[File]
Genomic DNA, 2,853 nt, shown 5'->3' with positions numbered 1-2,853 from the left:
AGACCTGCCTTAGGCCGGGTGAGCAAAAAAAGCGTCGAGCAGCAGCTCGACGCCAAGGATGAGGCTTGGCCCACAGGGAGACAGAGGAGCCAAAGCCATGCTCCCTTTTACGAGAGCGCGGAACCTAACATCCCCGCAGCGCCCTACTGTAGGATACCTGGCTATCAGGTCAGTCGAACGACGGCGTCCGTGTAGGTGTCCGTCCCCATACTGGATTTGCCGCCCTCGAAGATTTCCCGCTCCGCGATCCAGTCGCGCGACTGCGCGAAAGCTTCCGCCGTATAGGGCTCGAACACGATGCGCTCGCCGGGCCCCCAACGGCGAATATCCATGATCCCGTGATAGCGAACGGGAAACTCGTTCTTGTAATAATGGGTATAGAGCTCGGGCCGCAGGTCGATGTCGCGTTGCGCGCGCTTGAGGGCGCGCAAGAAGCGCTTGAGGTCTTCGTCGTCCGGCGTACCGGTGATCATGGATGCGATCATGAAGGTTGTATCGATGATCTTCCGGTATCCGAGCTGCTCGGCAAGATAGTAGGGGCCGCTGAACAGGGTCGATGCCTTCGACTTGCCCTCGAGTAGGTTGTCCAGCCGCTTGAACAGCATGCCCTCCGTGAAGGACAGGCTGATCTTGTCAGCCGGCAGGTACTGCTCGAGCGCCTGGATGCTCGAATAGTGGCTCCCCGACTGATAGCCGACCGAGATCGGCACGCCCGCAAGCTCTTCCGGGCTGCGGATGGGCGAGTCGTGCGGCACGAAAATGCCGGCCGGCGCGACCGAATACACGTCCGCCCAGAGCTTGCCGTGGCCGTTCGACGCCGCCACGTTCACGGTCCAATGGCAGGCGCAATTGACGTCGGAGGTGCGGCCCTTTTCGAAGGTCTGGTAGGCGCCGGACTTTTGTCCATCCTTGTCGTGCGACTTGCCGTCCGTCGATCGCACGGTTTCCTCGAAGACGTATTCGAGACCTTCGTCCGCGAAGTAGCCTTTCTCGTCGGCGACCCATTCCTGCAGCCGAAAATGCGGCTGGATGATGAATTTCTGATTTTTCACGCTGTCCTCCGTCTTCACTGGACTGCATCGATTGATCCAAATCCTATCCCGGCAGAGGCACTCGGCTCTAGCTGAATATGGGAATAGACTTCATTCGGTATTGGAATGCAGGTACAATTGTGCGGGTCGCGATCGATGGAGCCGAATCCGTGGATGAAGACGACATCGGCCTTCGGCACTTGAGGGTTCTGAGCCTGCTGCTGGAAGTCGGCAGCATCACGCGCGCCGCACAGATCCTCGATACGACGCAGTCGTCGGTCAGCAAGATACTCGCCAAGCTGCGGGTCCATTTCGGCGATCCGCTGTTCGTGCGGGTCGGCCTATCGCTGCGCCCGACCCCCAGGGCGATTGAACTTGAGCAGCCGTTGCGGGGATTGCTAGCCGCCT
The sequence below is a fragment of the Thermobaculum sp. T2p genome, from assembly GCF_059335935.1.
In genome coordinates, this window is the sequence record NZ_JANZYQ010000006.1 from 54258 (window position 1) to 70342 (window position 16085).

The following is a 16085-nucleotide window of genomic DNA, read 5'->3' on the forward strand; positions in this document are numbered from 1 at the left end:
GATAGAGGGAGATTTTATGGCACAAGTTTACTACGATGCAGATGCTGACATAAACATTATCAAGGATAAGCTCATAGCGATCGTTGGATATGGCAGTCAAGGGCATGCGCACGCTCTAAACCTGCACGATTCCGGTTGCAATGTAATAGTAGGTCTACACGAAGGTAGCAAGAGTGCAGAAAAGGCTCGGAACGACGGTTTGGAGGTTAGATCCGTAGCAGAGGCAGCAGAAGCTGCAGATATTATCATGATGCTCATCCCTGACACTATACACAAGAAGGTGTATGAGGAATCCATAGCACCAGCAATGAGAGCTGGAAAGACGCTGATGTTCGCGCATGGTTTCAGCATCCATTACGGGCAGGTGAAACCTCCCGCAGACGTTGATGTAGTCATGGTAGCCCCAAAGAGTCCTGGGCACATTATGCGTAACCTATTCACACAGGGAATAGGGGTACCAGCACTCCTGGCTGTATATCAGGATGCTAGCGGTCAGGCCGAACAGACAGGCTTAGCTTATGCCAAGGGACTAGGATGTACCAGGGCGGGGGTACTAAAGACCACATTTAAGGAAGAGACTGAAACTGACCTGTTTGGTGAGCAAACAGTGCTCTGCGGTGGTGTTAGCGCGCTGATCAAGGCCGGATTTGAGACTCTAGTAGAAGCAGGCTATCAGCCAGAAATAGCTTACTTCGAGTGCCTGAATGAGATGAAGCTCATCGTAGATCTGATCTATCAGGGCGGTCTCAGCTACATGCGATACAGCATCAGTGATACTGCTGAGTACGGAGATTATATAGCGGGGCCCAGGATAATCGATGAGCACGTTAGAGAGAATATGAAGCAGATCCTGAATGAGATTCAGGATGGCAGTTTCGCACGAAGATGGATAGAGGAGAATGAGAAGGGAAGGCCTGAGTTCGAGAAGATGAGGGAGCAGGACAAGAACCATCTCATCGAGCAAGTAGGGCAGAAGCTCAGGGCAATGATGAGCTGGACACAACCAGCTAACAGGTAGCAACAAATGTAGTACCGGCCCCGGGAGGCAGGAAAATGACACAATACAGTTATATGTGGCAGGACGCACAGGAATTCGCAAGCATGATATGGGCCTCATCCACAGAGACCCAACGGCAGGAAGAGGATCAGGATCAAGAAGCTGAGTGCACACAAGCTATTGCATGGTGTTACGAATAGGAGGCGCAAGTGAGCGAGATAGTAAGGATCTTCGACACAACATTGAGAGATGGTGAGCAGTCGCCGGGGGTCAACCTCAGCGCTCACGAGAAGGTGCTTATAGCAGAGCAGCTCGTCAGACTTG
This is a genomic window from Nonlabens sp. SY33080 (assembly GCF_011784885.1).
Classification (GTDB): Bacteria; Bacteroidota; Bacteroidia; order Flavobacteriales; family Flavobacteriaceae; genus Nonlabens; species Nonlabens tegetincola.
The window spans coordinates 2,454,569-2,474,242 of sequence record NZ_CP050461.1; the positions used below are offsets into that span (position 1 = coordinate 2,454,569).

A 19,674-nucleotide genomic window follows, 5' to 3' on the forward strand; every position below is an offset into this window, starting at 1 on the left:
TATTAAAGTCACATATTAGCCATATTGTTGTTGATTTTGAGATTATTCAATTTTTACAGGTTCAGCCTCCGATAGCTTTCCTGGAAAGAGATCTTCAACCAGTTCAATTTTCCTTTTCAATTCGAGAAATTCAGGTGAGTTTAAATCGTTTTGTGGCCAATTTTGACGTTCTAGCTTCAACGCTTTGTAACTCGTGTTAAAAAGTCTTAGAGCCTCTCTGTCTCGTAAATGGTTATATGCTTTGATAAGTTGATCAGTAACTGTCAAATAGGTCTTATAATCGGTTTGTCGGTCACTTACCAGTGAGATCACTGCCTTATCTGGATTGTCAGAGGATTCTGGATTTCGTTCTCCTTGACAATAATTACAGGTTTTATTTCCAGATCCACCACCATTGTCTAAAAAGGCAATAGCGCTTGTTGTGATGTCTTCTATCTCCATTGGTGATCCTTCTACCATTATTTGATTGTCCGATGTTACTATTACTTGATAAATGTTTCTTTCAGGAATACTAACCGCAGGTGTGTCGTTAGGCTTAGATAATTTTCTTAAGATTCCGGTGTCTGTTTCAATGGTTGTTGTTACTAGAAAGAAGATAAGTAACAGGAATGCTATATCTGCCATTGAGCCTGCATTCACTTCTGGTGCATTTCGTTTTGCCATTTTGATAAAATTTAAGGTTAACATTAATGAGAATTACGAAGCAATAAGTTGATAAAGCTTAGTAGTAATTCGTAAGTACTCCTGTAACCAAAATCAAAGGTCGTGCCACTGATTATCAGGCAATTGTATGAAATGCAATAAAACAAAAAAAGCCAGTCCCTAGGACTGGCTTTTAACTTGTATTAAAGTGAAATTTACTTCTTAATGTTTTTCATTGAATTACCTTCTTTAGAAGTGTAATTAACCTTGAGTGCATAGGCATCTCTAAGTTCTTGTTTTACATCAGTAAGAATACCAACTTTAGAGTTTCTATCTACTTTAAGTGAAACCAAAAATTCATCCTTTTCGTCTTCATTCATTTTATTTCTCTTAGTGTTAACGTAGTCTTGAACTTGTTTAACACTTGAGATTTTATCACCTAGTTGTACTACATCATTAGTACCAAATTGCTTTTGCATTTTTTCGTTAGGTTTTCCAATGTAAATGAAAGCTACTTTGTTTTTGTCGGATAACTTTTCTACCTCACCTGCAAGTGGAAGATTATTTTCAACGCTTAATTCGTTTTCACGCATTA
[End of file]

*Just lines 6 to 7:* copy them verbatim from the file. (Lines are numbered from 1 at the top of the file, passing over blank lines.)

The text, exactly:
GATAGAGGGAGATTTTATGGCACAAGTTTACTACGATGCAGATGCTGACATAAACATTATCAAGGATAAGCTCATAGCGATCGTTGGATATGGCAGTCAAGGGCATGCGCACGCTCTAAACCTGCACGATTCCGGTTGCAATGTAATAGTAGGTCTACACGAAGGTAGCAAGAGTGCAGAAAAGGCTCGGAACGACGGTTTGGAGGTTAGATCCGTAGCAGAGGCAGCAGAAGCTGCAGATATTATCATGATGCTCATCCCTGACACTATACACAAGAAGGTGTATGAGGAATCCATAGCACCAGCAATGAGAGCTGGAAAGACGCTGATGTTCGCGCATGGTTTCAGCATCCATTACGGGCAGGTGAAACCTCCCGCAGACGTTGATGTAGTCATGGTAGCCCCAAAGAGTCCTGGGCACATTATGCGTAACCTATTCACACAGGGAATAGGGGTACCAGCACTCCTGGCTGTATATCAGGATGCTAGCGGTCAGGCCGAACAGACAGGCTTAGCTTATGCCAAGGGACTAGGATGTACCAGGGCGGGGGTACTAAAGACCACATTTAAGGAAGAGACTGAAACTGACCTGTTTGGTGAGCAAACAGTGCTCTGCGGTGGTGTTAGCGCGCTGATCAAGGCCGGATTTGAGACTCTAGTAGAAGCAGGCTATCAGCCAGAAATAGCTTACTTCGAGTGCCTGAATGAGATGAAGCTCATCGTAGATCTGATCTATCAGGGCGGTCTCAGCTACATGCGATACAGCATCAGTGATACTGCTGAGTACGGAGATTATATAGCGGGGCCCAGGATAATCGATGAGCACGTTAGAGAGAATATGAAGCAGATCCTGAATGAGATTCAGGATGGCAGTTTCGCACGAAGATGGATAGAGGAGAATGAGAAGGGAAGGCCTGAGTTCGAGAAGATGAGGGAGCAGGACAAGAACCATCTCATCGAGCAAGTAGGGCAGAAGCTCAGGGCAATGATGAGCTGGACACAACCAGCTAACAGGTAGCAACAAATGTAGTACCGGCCCCGGGAGGCAGGAAAATGACACAATACAGTTATATGTGGCAGGACGCACAGGAATTCGCAAGCATGATATGGGCCTCATCCACAGAGACCCAACGGCAGGAAGAGGATCAGGATCAAGAAGCTGAGTGCACACAAGCTATTGCATGGTGTTACGAATAGGAGGCGCAAGTGAGCGAGATAGTAAGGATCTTCGACACAACATTGAGAGATGGTGAGCAGTCGCCGGGGGTCAACCTCAGCGCTCACGAGAAGGTGCTTATAGCAGAGCAGCTCGTCAGACTTG
This is a genomic window from Nonlabens sp. SY33080 (assembly GCF_011784885.1).